Losing them, fixing them, forgetting to put them in
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I was born in autumn — born into a regretful
season. The days before and after my birthday
are ones of lonesome walking, over susurrant
leaves, days in which one recalls the cadences
All things are wearisome;
more than one can express;
the eye is not satisfied with seeing,
or the ear filled with hearing.
Viewing thousands of abandoning leaves, one
senses the futility of a worldly career. One
publishes an article in a newspaper, for example
— perhaps to great acclaim. Two days later,
the same newspaper billows down an avenue,
pushed by the October wind.
So strong is the October wind, it blows all
accomplishments — all diplomas, money, press
releases — before it. And in this wind is the
first taste of winter’s grueling breath.
But this fall is different for me. Walking in
Phoenicia Park, toward the rising Tremper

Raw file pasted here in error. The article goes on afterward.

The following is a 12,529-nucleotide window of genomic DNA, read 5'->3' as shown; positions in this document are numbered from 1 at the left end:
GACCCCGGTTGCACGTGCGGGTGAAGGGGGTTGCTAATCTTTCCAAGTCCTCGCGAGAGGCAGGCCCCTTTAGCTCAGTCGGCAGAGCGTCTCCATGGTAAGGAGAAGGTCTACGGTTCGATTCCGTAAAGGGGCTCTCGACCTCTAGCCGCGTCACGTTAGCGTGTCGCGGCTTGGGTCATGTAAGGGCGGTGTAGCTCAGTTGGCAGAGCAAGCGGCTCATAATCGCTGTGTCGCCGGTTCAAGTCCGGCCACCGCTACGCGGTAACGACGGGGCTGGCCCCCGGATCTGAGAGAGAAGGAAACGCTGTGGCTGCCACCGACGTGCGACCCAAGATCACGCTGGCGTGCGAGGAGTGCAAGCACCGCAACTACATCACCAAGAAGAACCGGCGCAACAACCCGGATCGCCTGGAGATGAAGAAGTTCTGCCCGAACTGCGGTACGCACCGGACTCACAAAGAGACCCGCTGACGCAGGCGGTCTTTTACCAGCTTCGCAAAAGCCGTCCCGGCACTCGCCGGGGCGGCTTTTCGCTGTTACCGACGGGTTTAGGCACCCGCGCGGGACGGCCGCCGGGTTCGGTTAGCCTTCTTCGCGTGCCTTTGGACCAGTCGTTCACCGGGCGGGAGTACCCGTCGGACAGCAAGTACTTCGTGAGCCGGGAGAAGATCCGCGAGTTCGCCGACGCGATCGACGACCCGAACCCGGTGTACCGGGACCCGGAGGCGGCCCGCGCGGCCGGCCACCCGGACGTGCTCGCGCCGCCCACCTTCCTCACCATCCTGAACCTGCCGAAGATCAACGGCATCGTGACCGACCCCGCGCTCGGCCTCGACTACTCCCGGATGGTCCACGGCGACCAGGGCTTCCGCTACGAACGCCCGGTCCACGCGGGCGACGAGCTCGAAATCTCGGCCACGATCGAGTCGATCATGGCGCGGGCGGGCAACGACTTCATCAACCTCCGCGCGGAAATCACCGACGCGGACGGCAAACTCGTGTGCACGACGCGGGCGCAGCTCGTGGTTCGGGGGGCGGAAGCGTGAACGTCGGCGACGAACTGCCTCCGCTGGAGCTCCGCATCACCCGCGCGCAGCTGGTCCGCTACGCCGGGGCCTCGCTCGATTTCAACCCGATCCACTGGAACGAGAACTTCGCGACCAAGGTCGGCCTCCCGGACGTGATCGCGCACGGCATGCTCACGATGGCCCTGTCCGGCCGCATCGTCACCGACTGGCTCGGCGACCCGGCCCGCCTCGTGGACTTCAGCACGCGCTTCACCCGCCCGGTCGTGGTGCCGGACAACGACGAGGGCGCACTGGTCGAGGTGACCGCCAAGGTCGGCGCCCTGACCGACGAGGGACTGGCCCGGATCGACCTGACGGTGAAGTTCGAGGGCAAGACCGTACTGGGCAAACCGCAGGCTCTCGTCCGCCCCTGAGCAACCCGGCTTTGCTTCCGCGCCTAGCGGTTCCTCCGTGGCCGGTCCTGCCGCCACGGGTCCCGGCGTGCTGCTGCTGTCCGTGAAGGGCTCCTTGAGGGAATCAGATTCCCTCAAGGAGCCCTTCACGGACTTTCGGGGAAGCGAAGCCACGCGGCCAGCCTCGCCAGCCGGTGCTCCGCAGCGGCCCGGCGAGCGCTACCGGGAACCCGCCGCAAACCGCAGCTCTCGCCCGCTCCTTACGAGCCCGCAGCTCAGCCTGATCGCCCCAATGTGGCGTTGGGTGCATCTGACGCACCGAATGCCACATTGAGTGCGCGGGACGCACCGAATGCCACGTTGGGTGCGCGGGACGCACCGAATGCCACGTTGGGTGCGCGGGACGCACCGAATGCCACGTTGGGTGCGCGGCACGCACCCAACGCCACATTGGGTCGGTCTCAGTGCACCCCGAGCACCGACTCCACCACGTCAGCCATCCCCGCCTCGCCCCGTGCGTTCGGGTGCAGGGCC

Mountain, now beginning to show its varied
color, I am not melancholy. The recent horrors
in Manhattan and at the Pentagon change the
tone of this autumn to reassurance. Stepping
over deep red maple leaves, I observe: This is not
blood. Here are a thousand deaths I need not
mourn. The leaves did not leap from a burning
tower; they simply fell, as gravity tugged.
The earth is designed with four seasons — at
least in the higher latitudes — one of birth,
one of fluorescence, one of harvest, one of
contemplation. Despite war, and acts of
ruthlessness, Nature preserves her subtle intent.
There are years one resents Nature’s inevitable
plan, and there are years one is thankful for this
same inevitability. I would rather be helpless
before autumn than before warriors and grim